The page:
S. Sudan among countries most struck by extreme weather

Wednesday February 24 2021

The Nile river overflowed due to continuous heavy rain in Bor, central South Sudan in August 2020. The country ranks eighth among most impacted by hostile weather. PHOTO | AFP


South Sudan was among countries most impacted by extreme weather events in recent years according to the global Climate Risk Index 2021. The index ranks countries according to their vulnerability both in terms of fatalities and economic loss.

South Sudan, which ranks eighth among the most affected countries, suffered abnormally severe flooding following heavy rainfalls from June 2019 until the end of the year.

The country required $61.5 million to respond to immediate flood-induced damage that affected over 900, 000 people; 620, 000 of whom required immediate humanitarian assistance.

The floods damaged 74,000 hectares of cultivated land amounting to a loss of over 70,000 tonnes of cereal. Then, bush fires fanned by gusty winds intensified in May that year gutting four villages and killing dozens, and injuring hundreds more in the Western Bahr el Ghazal region.

The Climate Risk Index (CRI), developed by think tank Germanwatch, quantified impacts of extreme weather-related loss events in 2019 and long term between 2000-2019. The index shows that over 475,000 people lost their lives as a direct result of more than 11,000 extreme weather events globally and losses amounted to around $2.56 trillion.

Quantified impacts


Eight out of the ten countries most affected by the quantified impacts of extreme weather events in 2019 belong to the low- to lower-middle income category. Half of them are Least Developed Countries. Within the region, Sudan also ranked high at number 11, Kenya followed closely at number 25, then Uganda at position 31, followed by Rwanda at number 42. Burundi was at position 57, Tanzania at position 67, Ethiopia at 72 and Djibouti at position 75.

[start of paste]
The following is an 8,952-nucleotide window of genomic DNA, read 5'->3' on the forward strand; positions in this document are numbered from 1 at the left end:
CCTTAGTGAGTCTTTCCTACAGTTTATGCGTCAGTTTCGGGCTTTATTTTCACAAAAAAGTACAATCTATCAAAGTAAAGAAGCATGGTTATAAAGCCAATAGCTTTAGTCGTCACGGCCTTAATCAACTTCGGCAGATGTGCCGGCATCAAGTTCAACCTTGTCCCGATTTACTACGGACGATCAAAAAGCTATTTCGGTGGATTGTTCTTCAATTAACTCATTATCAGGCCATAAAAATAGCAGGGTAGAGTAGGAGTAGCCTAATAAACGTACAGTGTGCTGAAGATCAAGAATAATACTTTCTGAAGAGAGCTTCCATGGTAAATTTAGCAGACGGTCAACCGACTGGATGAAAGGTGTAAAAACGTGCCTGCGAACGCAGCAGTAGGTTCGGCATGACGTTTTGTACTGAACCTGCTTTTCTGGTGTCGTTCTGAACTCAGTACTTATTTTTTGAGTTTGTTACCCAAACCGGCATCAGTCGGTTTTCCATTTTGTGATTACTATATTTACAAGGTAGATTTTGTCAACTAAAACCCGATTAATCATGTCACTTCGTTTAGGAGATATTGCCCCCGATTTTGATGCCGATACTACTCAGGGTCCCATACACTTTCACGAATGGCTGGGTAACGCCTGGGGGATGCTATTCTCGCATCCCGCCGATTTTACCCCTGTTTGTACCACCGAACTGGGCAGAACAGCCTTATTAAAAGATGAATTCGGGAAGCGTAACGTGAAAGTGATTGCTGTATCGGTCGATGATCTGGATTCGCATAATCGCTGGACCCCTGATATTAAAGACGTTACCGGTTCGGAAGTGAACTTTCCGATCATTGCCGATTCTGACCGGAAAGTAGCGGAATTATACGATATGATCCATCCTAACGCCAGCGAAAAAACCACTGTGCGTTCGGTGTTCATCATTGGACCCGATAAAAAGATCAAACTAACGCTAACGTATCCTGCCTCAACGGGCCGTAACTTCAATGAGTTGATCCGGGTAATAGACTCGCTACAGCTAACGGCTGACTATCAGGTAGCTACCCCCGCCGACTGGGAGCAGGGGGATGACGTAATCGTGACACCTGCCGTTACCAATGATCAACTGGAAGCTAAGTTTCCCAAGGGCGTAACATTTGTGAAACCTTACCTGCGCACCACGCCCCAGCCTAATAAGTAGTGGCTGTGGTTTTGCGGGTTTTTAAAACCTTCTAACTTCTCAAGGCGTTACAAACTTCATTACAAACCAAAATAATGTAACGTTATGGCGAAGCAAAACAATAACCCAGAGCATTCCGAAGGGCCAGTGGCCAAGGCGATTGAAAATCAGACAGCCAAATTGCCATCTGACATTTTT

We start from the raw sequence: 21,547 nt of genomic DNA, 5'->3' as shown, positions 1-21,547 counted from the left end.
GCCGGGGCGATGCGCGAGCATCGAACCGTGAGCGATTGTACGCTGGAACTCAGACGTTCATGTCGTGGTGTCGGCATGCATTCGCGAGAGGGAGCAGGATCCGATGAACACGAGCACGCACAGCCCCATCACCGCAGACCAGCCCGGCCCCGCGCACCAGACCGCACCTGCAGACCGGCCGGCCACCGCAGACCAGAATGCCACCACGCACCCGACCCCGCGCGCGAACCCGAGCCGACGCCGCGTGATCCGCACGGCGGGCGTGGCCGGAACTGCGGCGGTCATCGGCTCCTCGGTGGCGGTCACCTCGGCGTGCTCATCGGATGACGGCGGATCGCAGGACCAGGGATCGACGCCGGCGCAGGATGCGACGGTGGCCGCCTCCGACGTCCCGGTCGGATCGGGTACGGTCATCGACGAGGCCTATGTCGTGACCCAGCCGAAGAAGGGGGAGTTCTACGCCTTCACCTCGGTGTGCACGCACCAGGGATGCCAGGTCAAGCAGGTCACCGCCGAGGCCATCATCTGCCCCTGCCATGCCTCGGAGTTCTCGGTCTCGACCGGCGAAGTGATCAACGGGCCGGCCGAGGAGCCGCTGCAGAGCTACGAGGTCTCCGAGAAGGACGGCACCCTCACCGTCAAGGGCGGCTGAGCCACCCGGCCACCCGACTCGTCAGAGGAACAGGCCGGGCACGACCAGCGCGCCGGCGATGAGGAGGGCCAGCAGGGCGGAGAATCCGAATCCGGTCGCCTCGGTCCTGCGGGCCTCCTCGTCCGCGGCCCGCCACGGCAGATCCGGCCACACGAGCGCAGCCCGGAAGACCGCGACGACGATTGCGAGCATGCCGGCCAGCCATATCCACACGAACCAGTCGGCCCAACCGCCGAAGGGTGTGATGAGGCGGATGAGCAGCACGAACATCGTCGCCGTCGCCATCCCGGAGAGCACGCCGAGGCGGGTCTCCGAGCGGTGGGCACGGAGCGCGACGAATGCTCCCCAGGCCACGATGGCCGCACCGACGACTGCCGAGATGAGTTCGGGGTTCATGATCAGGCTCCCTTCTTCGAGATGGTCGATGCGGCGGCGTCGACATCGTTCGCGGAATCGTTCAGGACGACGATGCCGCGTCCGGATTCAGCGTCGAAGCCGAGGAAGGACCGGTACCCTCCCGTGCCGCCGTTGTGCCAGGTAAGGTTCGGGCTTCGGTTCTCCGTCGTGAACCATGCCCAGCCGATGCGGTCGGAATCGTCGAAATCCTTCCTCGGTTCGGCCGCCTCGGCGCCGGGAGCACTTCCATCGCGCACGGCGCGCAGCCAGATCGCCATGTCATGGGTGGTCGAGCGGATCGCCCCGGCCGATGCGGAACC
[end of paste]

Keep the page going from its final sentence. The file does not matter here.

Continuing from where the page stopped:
The catastrophes were the result of storms and their direct implications — precipitation, floods and landslides as well as droughts and wildfires.

Globally, the countries most affected in 2019 were Mozambique (1), Zimbabwe (2), the Bahamas (3), Japan (4) and Malawi (5). For the period from 2000 to 2019 Puerto Rico, Myanmar and Haiti rank highest.

Cumulatively, between 2000 and 2019 — the years covered in the report — most African countries were badly hit with Mozambique, Zimbabwe, Malawi, South Sudan and Niger being most affected by the impacts of extreme weather events on the continent. Globally, between 2000 and 2019, Puerto Rico, Myanmar, Haiti and Bahamas were most affected. In March 2019, the intense tropical Cyclone Idai hit Mozambique, Zimbabwe and Malawi, causing over 1,000 fatalities, catastrophic damage and a humanitarian crisis in all three countries.

Of the ten most affected countries in 2019, six were hit by tropical cyclones. And recent science suggests that the number of severe tropical cyclones will increase with every tenth of a degree in global average temperature rise.

The think tank calls for the strengthening of the resilience of the most vulnerable against different types of risk like climatic, geophysical, economic or health-related.